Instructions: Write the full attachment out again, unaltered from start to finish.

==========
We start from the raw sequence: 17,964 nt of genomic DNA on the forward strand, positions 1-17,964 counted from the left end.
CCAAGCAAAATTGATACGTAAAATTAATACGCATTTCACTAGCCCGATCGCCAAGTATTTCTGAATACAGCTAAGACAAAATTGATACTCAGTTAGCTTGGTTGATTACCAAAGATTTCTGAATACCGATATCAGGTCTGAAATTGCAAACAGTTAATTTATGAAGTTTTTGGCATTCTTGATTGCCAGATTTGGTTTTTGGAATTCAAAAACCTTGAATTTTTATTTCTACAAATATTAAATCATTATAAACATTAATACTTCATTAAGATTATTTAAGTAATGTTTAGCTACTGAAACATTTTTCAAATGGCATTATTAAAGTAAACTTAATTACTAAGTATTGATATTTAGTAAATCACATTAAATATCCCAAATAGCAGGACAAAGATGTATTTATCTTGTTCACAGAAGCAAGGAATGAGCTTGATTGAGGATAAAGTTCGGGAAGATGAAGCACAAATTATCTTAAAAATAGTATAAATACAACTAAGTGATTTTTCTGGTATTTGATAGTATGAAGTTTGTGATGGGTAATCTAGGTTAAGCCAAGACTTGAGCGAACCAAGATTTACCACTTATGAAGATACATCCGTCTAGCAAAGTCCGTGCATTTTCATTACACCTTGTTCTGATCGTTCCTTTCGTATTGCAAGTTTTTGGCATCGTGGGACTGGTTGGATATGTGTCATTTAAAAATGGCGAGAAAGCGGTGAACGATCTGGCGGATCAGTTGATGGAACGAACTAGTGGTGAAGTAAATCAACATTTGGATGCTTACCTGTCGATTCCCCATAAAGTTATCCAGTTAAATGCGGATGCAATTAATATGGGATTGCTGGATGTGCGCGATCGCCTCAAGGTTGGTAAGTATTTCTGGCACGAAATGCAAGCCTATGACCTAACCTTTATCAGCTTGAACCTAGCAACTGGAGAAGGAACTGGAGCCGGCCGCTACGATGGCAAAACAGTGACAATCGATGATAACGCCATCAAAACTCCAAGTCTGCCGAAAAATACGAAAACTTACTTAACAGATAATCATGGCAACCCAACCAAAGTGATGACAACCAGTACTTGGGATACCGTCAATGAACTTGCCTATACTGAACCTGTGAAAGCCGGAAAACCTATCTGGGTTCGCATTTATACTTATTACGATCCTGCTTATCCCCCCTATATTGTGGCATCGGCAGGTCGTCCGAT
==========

We start from the raw sequence: 17,964 nt of genomic DNA on the forward strand, positions 1-17,964 counted from the left end.
CCAAGCAAAATTGATACGTAAAATTAATACGCATTTCACTAGCCCGATCGCCAAGTATTTCTGAATACAGCTAAGACAAAATTGATACTCAGTTAGCTTGGTTGATTACCAAAGATTTCTGAATACCGATATCAGGTCTGAAATTGCAAACAGTTAATTTATGAAGTTTTTGGCATTCTTGATTGCCAGATTTGGTTTTTGGAATTCAAAAACCTTGAATTTTTATTTCTACAAATATTAAATCATTATAAACATTAATACTTCATTAAGATTATTTAAGTAATGTTTAGCTACTGAAACATTTTTCAAATGGCATTATTAAAGTAAACTTAATTACTAAGTATTGATATTTAGTAAATCACATTAAATATCCCAAATAGCAGGACAAAGATGTATTTATCTTGTTCACAGAAGCAAGGAATGAGCTTGATTGAGGATAAAGTTCGGGAAGATGAAGCACAAATTATCTTAAAAATAGTATAAATACAACTAAGTGATTTTTCTGGTATTTGATAGTATGAAGTTTGTGATGGGTAATCTAGGTTAAGCCAAGACTTGAGCGAACCAAGATTTACCACTTATGAAGATACATCCGTCTAGCAAAGTCCGTGCATTTTCATTACACCTTGTTCTGATCGTTCCTTTCGTATTGCAAGTTTTTGGCATCGTGGGACTGGTTGGATATGTGTCATTTAAAAATGGCGAGAAAGCGGTGAACGATCTGGCGGATCAGTTGATGGAACGAACTAGTGGTGAAGTAAATCAACATTTGGATGCTTACCTGTCGATTCCCCATAAAGTTATCCAGTTAAATGCGGATGCAATTAATATGGGATTGCTGGATGTGCGCGATCGCCTCAAGGTTGGTAAGTATTTCTGGCACGAAATGCAAGCCTATGACCTAACCTTTATCAGCTTGAACCTAGCAACTGGAGAAGGAACTGGAGCCGGCCGCTACGATGGCAAAACAGTGACAATCGATGATAACGCCATCAAAACTCCAAGTCTGCCGAAAAATACGAAAACTTACTTAACAGATAATCATGGCAACCCAACCAAAGTGATGACAACCAGTACTTGGGATACCGTCAATGAACTTGCCTATACTGAACCTGTGAAAGCCGGAAAACCTATCTGGGTTCGCATTTATACTTATTACGATCCTGCTTATCCCCCCTATATTGTGGCATCGGCAGGTCGTCCGAT